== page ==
Memories of the Malda and a scary encounter
PUBLISHED: 09:15 18 August 2017
Social media can be a blessing and a boon...or an unnecessary nuisance, depending on your viewpoint.
Whereas I use my computer for writing this weekly column and searching for information or confirmation, Mrs Peggotty loves her i-Pad and its Facebook facility and often shows me items therein about Great Yarmouth’s past.
Sometimes its contributors revive a long unaired Peggotty topic, or add detail or correction to past items. Chords are often struck, so to speak.
Recently she drew my attention to somebody asking if anyone remembered “the Chinese-style house between Yarmouth and Lowestoft.” Another user recalled seeing it on holiday visits as a child and showing the property to her own children later. A third remembered making deliveries there but never seeing the owners.
Then came a post that the Great Yarmouth Mercury once featured it - but unfortunately, the Facebook contributor had lost the cutting he had long kept. That cutting was probably my comprehensive column in 2005 when the pagoda-like chalet bungalow named Malda on the corner of Middleton Road and Poplar Avenue in Gorleston was advertised for sale.
Mrs Peggotty passed on the date and page numbers to him so he could print a full copy from the Yarmouth Central Library files.
In the late 1980s I interviewed new owners Harold and Lavinia Johnson who had resided in Waunci Crescent, and learned that despite the “willow-pattern” appearance, oriental-look front gateway and dragon weather vane, Malda was not Chinese style, as we had all long believed, but was designed pre-war by its architect to resemble a superior Burmese dwelling!
That architect was instructed by a retired Royal Navy commander whose wife had accompanied him on a posting to Burma and was so enamoured by the traditional appearance of some homes there that their new abode back in England should be in Burmese style as a happy reminder.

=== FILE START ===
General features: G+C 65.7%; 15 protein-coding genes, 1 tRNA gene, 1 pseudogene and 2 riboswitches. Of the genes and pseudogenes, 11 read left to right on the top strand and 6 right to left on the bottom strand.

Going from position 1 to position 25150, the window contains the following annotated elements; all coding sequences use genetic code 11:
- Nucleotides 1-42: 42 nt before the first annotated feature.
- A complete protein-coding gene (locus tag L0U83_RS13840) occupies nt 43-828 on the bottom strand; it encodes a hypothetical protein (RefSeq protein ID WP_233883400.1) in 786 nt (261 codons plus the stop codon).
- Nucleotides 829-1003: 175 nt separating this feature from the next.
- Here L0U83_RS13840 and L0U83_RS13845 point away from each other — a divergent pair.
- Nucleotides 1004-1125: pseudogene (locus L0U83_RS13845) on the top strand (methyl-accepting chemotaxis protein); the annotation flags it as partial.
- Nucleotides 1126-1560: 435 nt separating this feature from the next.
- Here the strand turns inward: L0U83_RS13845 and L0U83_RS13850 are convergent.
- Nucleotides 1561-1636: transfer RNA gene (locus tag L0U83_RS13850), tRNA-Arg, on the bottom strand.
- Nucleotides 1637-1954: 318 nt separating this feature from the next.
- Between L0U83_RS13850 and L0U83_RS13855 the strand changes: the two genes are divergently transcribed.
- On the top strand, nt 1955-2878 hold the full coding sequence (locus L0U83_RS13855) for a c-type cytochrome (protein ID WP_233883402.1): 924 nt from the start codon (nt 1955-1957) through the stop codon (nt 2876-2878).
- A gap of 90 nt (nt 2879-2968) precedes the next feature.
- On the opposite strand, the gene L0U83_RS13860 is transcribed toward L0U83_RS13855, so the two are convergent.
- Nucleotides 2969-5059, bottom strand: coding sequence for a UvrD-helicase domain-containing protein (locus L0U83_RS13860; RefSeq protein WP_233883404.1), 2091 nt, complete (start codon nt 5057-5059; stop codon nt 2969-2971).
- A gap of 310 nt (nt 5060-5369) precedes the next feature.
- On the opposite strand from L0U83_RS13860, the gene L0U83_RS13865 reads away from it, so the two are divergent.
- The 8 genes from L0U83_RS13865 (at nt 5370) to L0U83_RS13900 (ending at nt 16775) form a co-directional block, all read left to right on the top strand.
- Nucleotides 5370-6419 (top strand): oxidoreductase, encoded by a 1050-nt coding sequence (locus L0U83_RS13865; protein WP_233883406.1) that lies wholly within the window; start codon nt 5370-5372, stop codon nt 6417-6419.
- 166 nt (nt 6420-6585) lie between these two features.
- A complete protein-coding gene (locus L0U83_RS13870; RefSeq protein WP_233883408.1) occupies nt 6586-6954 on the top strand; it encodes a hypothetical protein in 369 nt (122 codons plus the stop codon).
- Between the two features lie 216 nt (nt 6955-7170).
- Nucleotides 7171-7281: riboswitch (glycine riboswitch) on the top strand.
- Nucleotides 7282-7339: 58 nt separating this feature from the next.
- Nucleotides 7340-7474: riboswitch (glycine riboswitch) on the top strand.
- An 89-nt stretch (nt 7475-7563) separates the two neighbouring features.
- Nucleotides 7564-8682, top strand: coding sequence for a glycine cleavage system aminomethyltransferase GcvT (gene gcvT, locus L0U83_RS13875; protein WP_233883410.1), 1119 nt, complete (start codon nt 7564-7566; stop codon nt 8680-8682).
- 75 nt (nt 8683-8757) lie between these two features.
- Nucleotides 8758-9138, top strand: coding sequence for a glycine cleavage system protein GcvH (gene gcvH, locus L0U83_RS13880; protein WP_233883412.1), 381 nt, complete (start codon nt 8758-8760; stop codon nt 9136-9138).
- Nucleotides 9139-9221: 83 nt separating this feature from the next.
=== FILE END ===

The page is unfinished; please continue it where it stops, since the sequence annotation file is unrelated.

As my boyhood was spent in West Avenue, only a stroll from Malda, I often passed it and was curious about it. To my young mind, it had a mystique and I could never envisage it being somebody’s home.
Then I had the opportunity to visit it - a few minutes I still clearly recall 70 years on. It was a frightener like those I had seen in A-rated movies at the Gorleston Coliseum cinema. Because of my age, my mother had to accompany me if an A-certificate (adult) picture was in the programme; U-certificated (universal) films were all right for unaccompanied youngsters.
Like other local schools, my Stradbroke Road Juniors participated in wartime “good cause” schemes, one of which was collecting unwanted books from family, friends and neighbours. The pupils’ incentive was being awarded military ranks according to the number of books each boy or girl collected.
My enthusiasm and the decimated libraries of those from whom I begged books earned me Colonel rank, I recall. But my military promotion did not take courage into account.
I knocked on the door of Malda as I worked our neighbourhood in my quest for books and possibly General rank. When it opened, I was faced with an unsmiling and silent bald man with unblinking eyes. He was wearing a blue and white striped butcher’s apron over his clothes...and was holding a meat cleaver!
It was my scary-movie nightmare, with no cool hero to rescue me in the nick of time from some unthinkable fate, screened by the Malda shrubbery.
Before he had a chance to speak, I began to blurt out the reason for my book-seeking visit but fled before I could finish, scampering home as fast as the shopping bag laden with my already-collected books permitted me.
At least I lived to tell the tale, although I probably deserved another oft-filmed symbol: a shameful white feather for cowardice!
Recently I visited Malda to tell the occupants I was photographing and writing about their home, but unfortunately there was no reply.